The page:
Home Loan Modifications

When the real estate bubble burst, many homeowners found themselves in a perilous position. First, many homeowners found themselves holding onto houses that were severely underwater. In other words, they owed much more on their house than it was worth. These homeowners were making monthly payments which were significantly higher than what the payment should have been for the house. Second, along with the real estate burst came unemployment. A homeowner who is facing a high amount of negative equity who then loses his or her job likely must make tough decisions as to where to spend the remaining amount of money that they had. Oftentimes, this meant that homes payments simply cannot be met.

As a result, foreclosures increased and homeowners lost their homes. In response, the US government created the Home Affordable Modification Plan (“HAMP”) …..which was a disaster. In the beginning months and years of the HAMP program a few thousand mortgages were modified while millions of homeowners were rejected. Thereafter, many of the large lenders started in-house modification programs resembling the federal program but run much more efficiently. In our experience, we have seen many more homeowners receive a modification of their home mortgage in recent years as result. This is good news for the homeowner, because for many homeowners that are behind on their mortgage, their options are very limited.

Home loan modification generally works in this way: the missed monthly payments are tacked onto the end of the mortgage loan and the interest rate is lowered to allow for the debtor to make affordable payments. This is a tremendous opportunity because it essentially deems the mortgage current and at the same time, reduces a homeowner’s monthly payment. The process is long and daunting as it requires the debtor to provide significant financial paperwork. This process is also frustrating for the homeowner as he or she will have to mail those documents to the lender multiple times, since much of the paperwork can be lost in transition. However, we routinely advise clients that the benefits of modification greatly outweigh the burden. The terrifying thing for homeowners in the midst of a modification process is that oftentimes, the bank will be conducting foreclosure at the same time as negotiations of the modification. This is startling to many homeowners since the bank is telling them on one hand that they are moving forward with the modification and that everything looks good while with the other hand they are filing the necessary paperwork to repossess the home via a foreclosure. In fact, we have had clients who have received their modification mere days before the foreclosure.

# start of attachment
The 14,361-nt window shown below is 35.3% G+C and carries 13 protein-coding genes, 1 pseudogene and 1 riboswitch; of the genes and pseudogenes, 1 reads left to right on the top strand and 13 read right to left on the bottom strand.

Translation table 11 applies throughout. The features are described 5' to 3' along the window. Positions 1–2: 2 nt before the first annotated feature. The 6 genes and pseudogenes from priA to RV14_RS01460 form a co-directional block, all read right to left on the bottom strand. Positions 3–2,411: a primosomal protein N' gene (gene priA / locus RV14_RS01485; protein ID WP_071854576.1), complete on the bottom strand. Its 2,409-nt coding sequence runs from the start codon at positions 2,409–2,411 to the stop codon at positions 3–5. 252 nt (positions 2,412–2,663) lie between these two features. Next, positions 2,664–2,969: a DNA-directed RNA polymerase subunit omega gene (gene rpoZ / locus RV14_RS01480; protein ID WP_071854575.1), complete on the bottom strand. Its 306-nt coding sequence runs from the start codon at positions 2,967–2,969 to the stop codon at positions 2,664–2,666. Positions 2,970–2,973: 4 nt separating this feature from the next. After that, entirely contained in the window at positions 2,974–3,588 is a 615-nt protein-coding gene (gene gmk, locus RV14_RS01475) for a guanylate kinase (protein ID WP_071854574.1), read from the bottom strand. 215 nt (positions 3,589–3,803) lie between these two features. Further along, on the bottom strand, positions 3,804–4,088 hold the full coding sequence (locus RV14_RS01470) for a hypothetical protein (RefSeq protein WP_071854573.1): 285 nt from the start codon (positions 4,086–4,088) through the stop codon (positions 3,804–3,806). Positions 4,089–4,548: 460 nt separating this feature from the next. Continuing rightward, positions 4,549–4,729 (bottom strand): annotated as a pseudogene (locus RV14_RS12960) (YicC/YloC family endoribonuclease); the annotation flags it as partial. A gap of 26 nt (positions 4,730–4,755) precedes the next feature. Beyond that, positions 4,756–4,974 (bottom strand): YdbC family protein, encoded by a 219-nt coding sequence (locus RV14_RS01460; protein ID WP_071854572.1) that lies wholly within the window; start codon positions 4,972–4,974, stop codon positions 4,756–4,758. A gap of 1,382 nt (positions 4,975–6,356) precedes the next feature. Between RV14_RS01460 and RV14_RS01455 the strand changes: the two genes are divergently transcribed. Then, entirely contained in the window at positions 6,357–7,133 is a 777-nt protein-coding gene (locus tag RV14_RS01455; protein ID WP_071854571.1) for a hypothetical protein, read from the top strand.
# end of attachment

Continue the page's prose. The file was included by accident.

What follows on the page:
Unfortunately, not every modification is approved. The decision is based on ability to pay and other criteria of the bank and government, which inherently means that some will get approved and some will get rejected. If you are rejected, then you may have to face the only two viable alternatives: letting the house go to foreclosure or filing for a chapter 13 bankruptcy in order to save your home. In our experience, a home loan modification is by far the best result for an unfortunate situation that in some circumstances has been going on for years. A modification often requires a trial period of three months for the bank to test your ability to make the modified payments. If you are successful and timely in making these payments, the bank will then grant your permanent modification and your payments will be set until the end of the loan or until you default again.

If a modification fails, then a homeowner has certain defenses in the foreclosure process. While these defenses may not necessarily allow the homeowner to keep the home, it certainly may allow additional time in the home. The experience attorneys and Arnold & Smith, PLLC can help you negotiate with the bank for a modification and defend against foreclosure. We invite you to contact us to set up an initial consultation discuss your rights and your opportunities to save your home.